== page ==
Our 24 Family Ways (2010)
By Clay Clarkson

This is not the Life I Expected & Part 2 Podcast



It’s so common for moms to feel overwhelmed by the demands of life; from breakfast to bedtime we are meeting other people’s needs. Sometimes the sheer quantity of demands can make us want to stay in bed with the covers over our heads!

And of course there are all the larger issues we face. We live in an imperfect world filled with disappointments, devastation, and difficulty. Without hope, our lives can feel purposeless sometimes. In my own life, I have struggled with hardships I never could have seen coming. My heart has been broken, my faith has been tested, and I have had to push myself in ways that I couldn't have imagined. Circumstances will come our way, and we will always have a choice to make. We can choose to give up, or we can choose hope.

Hope it not just wishful thinking. Hope is an assurance that our King has ultimately won the raging battle. Hope teaches us that this is the broken place, where we have the honor of believing Him who is fighting on our behalf.

This was from my thoughts a number of years ago,

""We live in an imperfect world filled with disappointments, devastation, and difficulty. Without hope, our lives can feel purposeless sometimes. In my own life, I have struggled with hardships I never could have seen coming. My heart has been broken, my faith has been tested, and I have had to push myself in ways that I couldn't have imagined. Circumstances will come our way, and we will always have a choice to make. We can choose to give up, or we can choose hope.

Hope it not just wishful thinking. Hope is an assurance that our King has ultimately won the raging battle. Hope teaches us that this is the broken place, where we have the honor of believing Him who is fighting on our behalf." ~ Sally Clarkson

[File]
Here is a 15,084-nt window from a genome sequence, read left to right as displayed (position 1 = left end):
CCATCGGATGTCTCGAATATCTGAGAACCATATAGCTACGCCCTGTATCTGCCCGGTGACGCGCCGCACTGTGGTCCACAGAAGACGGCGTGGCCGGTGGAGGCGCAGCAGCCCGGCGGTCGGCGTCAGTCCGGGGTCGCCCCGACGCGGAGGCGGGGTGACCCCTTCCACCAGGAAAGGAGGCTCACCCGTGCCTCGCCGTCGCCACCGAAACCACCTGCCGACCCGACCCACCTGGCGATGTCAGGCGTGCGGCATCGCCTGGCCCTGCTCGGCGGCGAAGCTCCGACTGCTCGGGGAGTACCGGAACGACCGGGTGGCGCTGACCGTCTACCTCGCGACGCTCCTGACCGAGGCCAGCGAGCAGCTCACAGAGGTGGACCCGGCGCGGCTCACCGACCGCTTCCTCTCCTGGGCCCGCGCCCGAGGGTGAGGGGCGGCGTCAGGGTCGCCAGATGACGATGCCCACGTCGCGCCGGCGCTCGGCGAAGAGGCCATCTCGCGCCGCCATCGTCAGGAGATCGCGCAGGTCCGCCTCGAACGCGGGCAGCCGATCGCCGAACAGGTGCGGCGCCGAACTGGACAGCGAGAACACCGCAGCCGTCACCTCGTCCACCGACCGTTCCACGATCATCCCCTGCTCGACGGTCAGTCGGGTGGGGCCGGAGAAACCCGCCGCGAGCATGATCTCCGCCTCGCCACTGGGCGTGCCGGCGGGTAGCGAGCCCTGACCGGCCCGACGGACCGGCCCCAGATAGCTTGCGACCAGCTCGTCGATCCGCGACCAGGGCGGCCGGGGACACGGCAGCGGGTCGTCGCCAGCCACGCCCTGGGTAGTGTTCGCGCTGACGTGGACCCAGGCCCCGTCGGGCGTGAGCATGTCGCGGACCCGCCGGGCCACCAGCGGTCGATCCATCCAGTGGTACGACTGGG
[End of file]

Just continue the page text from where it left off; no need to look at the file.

Remember, you may go your whole life having "bad feelings." Sometimes things are so hard and may never change--a "Different" child who will never be totally rid of their issues, who are hard day after day; a marriage partner who has wounded you and may never be emotionally whole; some wounds you have that may revisit you or give you regret, and so on. 

There have been many times I have given a very difficult issue or relationship into God's hands and then found at a later time, the same issue or sadness needed to be yielded all over again. But I have made progress, I have grown, I have developed sympathy and humility for others, and I have seen God's faithfulness, even though some of my sad feelings might just come back from time to time. 

God cares so much for you and all of the burdens you carry and wants you to know He has compassion and sympathy for you. Just know that your perseverance in faith and being faithful pleases His heart and He understands how you feel. Do not feel guilty about feeling bad for difficult things--that is a proper response. But choosing to take joy and seek to light candles in the darkness so to speak will help you make it through. And the hope that every day of your faithfulness matters will keep you going forward. 

Join Misty and me for this 2 part discussion on hanging in there even when you want to give up.

This is Not the Life I Expected! It is So Hard #1 podcast


Do not fear, for I am with you! Do not anxiously look about you,  For I am your God! I will strengthen you, I will help you, Surely I will uphold you with my righteous right hand.  

Isaiah 41: 10

Seems so many sweet ones that I get letters from are living overwhelmed, weary, distraught and feeling a failure. How I identify with such women as I look back through the journey of my life. My life has not been what I thought it would be. Being an intentional mother was harder than I could ever imagine and a longer journey than I understood. Staying faithful and giving up my rights in marriage is more challenging than I ever thought it would be. Finances have been difficult; good community in church has been hard to find, things fall apart, Christians are sometimes disappointing and the world is falling apart. 

I wish I had understood and known that life would be such a battle when I had started out with my ideals. If I had been prepared to be a warrior, I might have not struggled as much. But I was not prepared or trained to handle real life and certainly had no realistic expectation of what marriage and motherhood would require of me. I just supposed that I would easily be happy, and that I would handle the struggles with ease. And then I came up against my own limitations.